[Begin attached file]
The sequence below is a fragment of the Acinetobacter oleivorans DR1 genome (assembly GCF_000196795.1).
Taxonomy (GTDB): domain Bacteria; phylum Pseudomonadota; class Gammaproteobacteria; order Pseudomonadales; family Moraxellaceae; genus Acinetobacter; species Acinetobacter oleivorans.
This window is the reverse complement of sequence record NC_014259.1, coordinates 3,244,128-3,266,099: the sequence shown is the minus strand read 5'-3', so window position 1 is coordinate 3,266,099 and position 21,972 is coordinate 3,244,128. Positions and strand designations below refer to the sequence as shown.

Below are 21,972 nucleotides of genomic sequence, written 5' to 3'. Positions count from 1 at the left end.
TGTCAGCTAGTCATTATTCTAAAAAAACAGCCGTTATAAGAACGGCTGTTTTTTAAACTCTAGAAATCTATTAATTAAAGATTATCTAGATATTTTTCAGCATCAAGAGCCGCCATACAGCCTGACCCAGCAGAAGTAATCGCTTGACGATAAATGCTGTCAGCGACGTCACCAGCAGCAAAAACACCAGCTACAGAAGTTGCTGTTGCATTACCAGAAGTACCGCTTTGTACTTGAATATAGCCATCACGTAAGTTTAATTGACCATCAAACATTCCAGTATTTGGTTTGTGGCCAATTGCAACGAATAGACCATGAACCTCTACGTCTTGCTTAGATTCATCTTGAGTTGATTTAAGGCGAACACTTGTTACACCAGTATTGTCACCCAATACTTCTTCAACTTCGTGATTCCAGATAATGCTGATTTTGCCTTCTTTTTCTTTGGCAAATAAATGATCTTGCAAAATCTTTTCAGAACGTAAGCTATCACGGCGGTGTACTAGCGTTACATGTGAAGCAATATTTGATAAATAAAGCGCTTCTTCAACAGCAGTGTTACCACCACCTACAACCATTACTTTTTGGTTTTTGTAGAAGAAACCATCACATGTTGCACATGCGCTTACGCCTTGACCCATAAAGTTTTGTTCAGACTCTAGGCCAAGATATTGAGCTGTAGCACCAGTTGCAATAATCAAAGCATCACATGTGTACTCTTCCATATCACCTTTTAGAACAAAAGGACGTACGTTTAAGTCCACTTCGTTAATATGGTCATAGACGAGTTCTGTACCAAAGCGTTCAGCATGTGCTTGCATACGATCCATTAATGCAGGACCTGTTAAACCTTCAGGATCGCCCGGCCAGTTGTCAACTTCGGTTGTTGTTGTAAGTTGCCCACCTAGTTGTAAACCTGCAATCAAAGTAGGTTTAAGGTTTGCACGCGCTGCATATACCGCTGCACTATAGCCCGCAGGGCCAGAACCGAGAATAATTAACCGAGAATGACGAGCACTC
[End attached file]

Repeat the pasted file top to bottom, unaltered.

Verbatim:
The sequence below is a fragment of the Acinetobacter oleivorans DR1 genome (assembly GCF_000196795.1).
Taxonomy (GTDB): domain Bacteria; phylum Pseudomonadota; class Gammaproteobacteria; order Pseudomonadales; family Moraxellaceae; genus Acinetobacter; species Acinetobacter oleivorans.
This window is the reverse complement of sequence record NC_014259.1, coordinates 3,244,128-3,266,099: the sequence shown is the minus strand read 5'-3', so window position 1 is coordinate 3,266,099 and position 21,972 is coordinate 3,244,128. Positions and strand designations below refer to the sequence as shown.

Below are 21,972 nucleotides of genomic sequence, written 5' to 3'. Positions count from 1 at the left end.
TGTCAGCTAGTCATTATTCTAAAAAAACAGCCGTTATAAGAACGGCTGTTTTTTAAACTCTAGAAATCTATTAATTAAAGATTATCTAGATATTTTTCAGCATCAAGAGCCGCCATACAGCCTGACCCAGCAGAAGTAATCGCTTGACGATAAATGCTGTCAGCGACGTCACCAGCAGCAAAAACACCAGCTACAGAAGTTGCTGTTGCATTACCAGAAGTACCGCTTTGTACTTGAATATAGCCATCACGTAAGTTTAATTGACCATCAAACATTCCAGTATTTGGTTTGTGGCCAATTGCAACGAATAGACCATGAACCTCTACGTCTTGCTTAGATTCATCTTGAGTTGATTTAAGGCGAACACTTGTTACACCAGTATTGTCACCCAATACTTCTTCAACTTCGTGATTCCAGATAATGCTGATTTTGCCTTCTTTTTCTTTGGCAAATAAATGATCTTGCAAAATCTTTTCAGAACGTAAGCTATCACGGCGGTGTACTAGCGTTACATGTGAAGCAATATTTGATAAATAAAGCGCTTCTTCAACAGCAGTGTTACCACCACCTACAACCATTACTTTTTGGTTTTTGTAGAAGAAACCATCACATGTTGCACATGCGCTTACGCCTTGACCCATAAAGTTTTGTTCAGACTCTAGGCCAAGATATTGAGCTGTAGCACCAGTTGCAATAATCAAAGCATCACATGTGTACTCTTCCATATCACCTTTTAGAACAAAAGGACGTACGTTTAAGTCCACTTCGTTAATATGGTCATAGACGAGTTCTGTACCAAAGCGTTCAGCATGTGCTTGCATACGATCCATTAATGCAGGACCTGTTAAACCTTCAGGATCGCCCGGCCAGTTGTCAACTTCGGTTGTTGTTGTAAGTTGCCCACCTAGTTGTAAACCTGCAATCAAAGTAGGTTTAAGGTTTGCACGCGCTGCATATACCGCTGCACTATAGCCCGCAGGGCCAGAACCGAGAATAATTAACCGAGAATGACGAGCACTC